Friday, January 29, 2010

German Pancakes

So this is one I never had in my life til I got married. Jeff's family has these for breakfast occasionally and they are really good. Full of protein and really tasty, these are a hit.

German Pancakes

6 tbsp butter
1 c milk
6 eggs
1/2 tsp salt
1 c flour
1/2 tsp baking powder

Preheat oven to 450 degrees. Put butter in a 9x13 pan and melt. Whisk together eggs, milk, flour, salt and baking powder. Pour into baking pan, and bake for 15 to 20 minutes, until golden brown. Top with powdered sugar or syrup, or your favorite pancake topping. Jeff likes peanut butter and syrup. I think it's great with a dust of powdered sugar.

Wednesday, January 27, 2010

A Valentines Tradition

So Valentines Day is coming up, and this is one of my classic traditions for that very special day. My mom got this recipe somewhere and I have loved them my whole life! I am making them a bit early this year because of a baby shower, but normally this is a special thing I do for me and my husband and family every February. You can use any cookie cutter shape you like, but of course, I usually use a heart shape. Frosted or not, these are a definite hit!

Sugar Cookies

1/2 c butter (1 stick)
1/2 c shortening
2 c sugar, or 1 c sugar and 1 c Splenda
2 eggs
1 c sour cream
1 tbsp vanilla
7 c all purpose flour
1 tsp salt
2 tsp baking soda

Cream butter and shortening together. Add sugar/splenda, and then eggs, one at a time. Add sour cream and vanilla and blend well. Add salt and baking soda and blend well Add flour in parts, blending to combine well before adding the next part (I usually do about a cup at a time). Make sure everything is combined, and if not, knead with hands. You don't have to chill this one, but you can make it the night before and chill overnight as time permits.

Roll out dough to 1/4 inch thick, cut with favorite cookie cutter(s), and place on baking sheet. Bake at 400 degrees for 6-8 minutes. Frost with colored frosting if desired (recipe below)

Buttercream Frosting

1 1/2 lbs powdered sugar (3/4 of a box or bag)
1/2 c milk
1/2 c butter (1 stick)
1 tsp vanilla
pinch salt
food coloring

Soften butter in mixer, then add sugar, and milk slowly in parts, alternating each til you get the right consistency. Add vanilla and salt and blend well, and then add food coloring drops and blend to get desired color.

Frogs and ducks for my sister's baby decorating skills need help!

Sunday, January 24, 2010

Craisin Cookies

So I wanted to make cookies today, and I decided to see if I could add Craisins to them--I LOVE those dried cranberries! So I looked on the bag of Craisins and found a recipe for oatmeal craisin cookies, and I tried them. I did twist them a bit--changed them to regular chocolate, and we added pistachios (which I don't reccomend, try almonds instead). Here is the recipe, see if you like them as well as I do.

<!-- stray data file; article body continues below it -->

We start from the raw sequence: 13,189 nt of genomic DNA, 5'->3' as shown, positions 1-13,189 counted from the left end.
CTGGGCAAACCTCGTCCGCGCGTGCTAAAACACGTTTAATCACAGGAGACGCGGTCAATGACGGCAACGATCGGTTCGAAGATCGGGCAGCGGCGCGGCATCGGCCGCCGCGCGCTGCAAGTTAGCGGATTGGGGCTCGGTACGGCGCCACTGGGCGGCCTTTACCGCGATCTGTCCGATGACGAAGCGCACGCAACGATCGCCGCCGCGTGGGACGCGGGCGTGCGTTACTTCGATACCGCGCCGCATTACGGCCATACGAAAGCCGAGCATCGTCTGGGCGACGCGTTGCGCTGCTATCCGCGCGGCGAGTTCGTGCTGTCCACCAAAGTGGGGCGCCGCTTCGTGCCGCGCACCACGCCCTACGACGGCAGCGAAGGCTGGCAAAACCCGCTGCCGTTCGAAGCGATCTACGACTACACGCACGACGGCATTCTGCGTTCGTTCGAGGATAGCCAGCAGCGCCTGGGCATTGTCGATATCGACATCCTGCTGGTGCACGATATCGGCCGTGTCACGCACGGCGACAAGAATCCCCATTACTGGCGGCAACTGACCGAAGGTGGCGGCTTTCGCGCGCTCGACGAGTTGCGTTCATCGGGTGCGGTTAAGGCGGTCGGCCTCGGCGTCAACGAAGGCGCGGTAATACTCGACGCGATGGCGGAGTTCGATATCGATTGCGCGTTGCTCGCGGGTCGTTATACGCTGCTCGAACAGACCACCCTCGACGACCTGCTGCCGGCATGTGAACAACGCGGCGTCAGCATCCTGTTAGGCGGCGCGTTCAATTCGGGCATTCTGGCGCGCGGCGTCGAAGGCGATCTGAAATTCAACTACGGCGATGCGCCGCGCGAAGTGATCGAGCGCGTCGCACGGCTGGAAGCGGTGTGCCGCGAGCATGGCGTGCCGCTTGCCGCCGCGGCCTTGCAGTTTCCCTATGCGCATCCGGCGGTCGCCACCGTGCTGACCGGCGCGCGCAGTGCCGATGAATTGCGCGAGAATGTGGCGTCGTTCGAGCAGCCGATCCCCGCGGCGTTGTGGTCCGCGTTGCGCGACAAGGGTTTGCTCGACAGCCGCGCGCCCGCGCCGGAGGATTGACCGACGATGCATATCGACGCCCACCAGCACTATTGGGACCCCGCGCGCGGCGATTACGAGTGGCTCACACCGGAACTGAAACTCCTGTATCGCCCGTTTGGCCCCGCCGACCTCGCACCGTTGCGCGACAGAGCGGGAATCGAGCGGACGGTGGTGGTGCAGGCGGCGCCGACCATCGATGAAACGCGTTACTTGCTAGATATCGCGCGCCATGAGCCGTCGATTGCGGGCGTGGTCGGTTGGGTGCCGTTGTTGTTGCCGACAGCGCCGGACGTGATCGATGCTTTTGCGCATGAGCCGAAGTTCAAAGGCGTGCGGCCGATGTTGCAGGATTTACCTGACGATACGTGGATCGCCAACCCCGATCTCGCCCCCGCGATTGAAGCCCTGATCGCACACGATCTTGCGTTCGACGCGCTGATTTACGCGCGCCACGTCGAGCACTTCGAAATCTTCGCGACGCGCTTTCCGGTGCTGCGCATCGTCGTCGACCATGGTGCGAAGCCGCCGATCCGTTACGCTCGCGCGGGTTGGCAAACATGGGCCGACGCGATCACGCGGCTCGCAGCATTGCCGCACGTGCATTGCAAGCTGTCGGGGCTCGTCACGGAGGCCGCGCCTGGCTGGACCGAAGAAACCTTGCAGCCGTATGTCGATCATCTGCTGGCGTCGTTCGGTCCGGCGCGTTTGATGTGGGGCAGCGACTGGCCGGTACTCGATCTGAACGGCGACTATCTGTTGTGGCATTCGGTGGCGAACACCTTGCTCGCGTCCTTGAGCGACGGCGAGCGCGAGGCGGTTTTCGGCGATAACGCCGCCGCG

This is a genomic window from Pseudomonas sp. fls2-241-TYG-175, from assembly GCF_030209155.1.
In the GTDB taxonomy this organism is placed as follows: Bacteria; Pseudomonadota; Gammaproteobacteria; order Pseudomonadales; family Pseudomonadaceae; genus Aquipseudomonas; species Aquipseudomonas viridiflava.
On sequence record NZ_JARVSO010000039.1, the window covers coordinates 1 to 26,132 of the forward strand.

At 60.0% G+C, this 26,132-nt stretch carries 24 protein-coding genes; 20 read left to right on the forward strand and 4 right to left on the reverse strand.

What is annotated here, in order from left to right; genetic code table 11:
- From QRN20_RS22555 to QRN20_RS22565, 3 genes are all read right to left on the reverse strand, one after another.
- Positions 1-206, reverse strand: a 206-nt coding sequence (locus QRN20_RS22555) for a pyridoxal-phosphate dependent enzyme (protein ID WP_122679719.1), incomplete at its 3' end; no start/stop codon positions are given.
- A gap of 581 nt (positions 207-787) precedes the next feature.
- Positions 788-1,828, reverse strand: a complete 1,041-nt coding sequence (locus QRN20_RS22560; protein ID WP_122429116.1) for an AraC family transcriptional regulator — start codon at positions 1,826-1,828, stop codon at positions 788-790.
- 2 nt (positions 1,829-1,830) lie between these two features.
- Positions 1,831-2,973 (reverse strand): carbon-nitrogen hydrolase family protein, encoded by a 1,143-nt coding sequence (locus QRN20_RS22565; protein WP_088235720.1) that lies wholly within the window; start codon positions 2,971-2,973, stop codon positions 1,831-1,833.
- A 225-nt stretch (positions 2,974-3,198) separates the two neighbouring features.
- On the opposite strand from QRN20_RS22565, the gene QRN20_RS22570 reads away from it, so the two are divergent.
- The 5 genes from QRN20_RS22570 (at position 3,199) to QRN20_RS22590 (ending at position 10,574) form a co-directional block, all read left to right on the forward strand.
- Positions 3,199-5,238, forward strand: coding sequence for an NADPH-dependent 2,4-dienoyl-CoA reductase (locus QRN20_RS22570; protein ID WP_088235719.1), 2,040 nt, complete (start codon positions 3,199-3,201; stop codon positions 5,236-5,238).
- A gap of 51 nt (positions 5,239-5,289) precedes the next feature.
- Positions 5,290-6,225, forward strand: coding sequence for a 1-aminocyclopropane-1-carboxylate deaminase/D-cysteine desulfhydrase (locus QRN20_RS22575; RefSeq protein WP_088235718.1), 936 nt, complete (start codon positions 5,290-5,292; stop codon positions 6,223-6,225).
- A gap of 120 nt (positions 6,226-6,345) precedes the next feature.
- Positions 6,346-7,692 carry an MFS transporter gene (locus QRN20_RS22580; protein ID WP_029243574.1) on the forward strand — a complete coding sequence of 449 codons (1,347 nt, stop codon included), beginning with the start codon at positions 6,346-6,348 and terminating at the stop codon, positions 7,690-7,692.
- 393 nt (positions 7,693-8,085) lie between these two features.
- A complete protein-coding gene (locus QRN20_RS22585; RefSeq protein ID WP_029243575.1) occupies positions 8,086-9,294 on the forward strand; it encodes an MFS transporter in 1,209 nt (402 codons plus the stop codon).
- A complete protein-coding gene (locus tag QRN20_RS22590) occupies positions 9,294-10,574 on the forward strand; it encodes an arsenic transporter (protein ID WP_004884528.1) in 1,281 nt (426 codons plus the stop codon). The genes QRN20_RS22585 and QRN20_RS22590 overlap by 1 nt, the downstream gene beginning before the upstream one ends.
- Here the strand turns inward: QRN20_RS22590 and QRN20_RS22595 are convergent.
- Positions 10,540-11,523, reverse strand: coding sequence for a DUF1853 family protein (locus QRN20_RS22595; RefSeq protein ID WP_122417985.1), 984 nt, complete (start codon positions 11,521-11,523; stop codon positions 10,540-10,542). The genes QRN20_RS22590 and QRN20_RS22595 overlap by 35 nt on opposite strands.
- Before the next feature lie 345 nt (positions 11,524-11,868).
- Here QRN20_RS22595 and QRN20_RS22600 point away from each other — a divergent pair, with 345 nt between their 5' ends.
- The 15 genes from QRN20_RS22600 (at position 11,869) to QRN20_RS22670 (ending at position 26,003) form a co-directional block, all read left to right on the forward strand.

White Chocolate Oatmeal Craisin Cookies

1 stick and 2 tbsp butter, softened
2/3 c brown sugar, packed
2 eggs
1 1/2 c oatmeal
1 1/2 c all purpose flour
1 tsp baking soda
1/2 tsp salt
1/2 to 3/4 c dried cranberries
1 c milk chocolate chips or white chocolate chips
1/4 c nuts of your choice, chopped. I recommend almonds

Cream together butter and sugar. Add eggs, one at a time, and beat well. Add oatmeal, and then flour, and then baking soda and salt, scraping between additions and beating well. Add craisins and nuts, and carefully stir in on low setting in mixer. Spoon out onto ungreased cookie sheet and bake at 375 degrees for ten minutes. Set on cooling rack, and let cool for about 5 minutes.

Friday, January 22, 2010

Chile Ranch Mac and Cheese

Ok, another creation of mine. I worked on this one tonight because I have been craving mac and cheese for about 2 weeks. Jeff has been putting it off for a bit because mac and cheese isnt his favorite, but I finally just decided to make it. So here it is, a twist on Mac and Cheese, that I think its pretty darn good. I added mild green chiles and some ranch seasoning and 3 kinds of cheese. Hope you enjoy!

Chile Ranch Mac and Cheese

1 lb pasta of your choice (I used whole wheat penne)
1 can evaporated milk
2 tbsp butter
2 tbsp flour
1 c monterey jack cheese
1/2 c cheddar cheese
3 oz cream cheese
2 tbsp salsa
1 4 oz can of mild green chiles
1 tsp ranch seasoning

Cook pasta according to pkg directions to just under "al dente." While pasta is cooking, melt butter in small saucepan, and then add flour and whisk to create roux. Add evaporated milk, and whisk til smooth, then add cheeses and whisk til smooth again (you might want to add cream cheese first so it has time to melt down). Add salsa and chiles and ranch seasoning. Stir to combine. Drain pasta, and pour sauce over top, stir to combine til pasta is well coated, and then bake for 15 minutes at 350 degrees.

Thursday, January 21, 2010

Cheesecake, a delicious low carb treat!

This one is from Lion House again, and I have to give credit where credit is due. I do modify it just a little by using Splenda instead of sugar, and I don't add sugar to the graham cracker crust, and I dont usually do the topping. So I will post the actual cheesecake recipe and then add the other stuff as optional.

Lion House Cheesecake

1 1/2 c graham cracker crumbs (about 8 graham crackers)
3 tbsp sugar (optional)
6 tbsp butter, melted

3- 8 oz pkgs softened cream cheese
1 c sugar or Splenda
3 eggs
3/4 tsp vanilla

Topping (optional)
1 pt sour cream
3 tbsp sugar
1/2 tsp vanilla

In a large heavy duty ziplock bag, roll graham crackers to a fine crumb. Add butter, and sugar (if desired). Mash bag til combined well. Press into 10 inch deep dish spring form pan.

Preheat oven to 300. In a large bowl or in a mixer. Blend cream cheese well, and then add sugar/Splenda, and then eggs, one at a time. Blend well, then add vanilla. Scrape sides of bowl and blend again. Pour into crust and bake for 55-60 minutes. Prepare topping, if desired, while cheesecake is baking.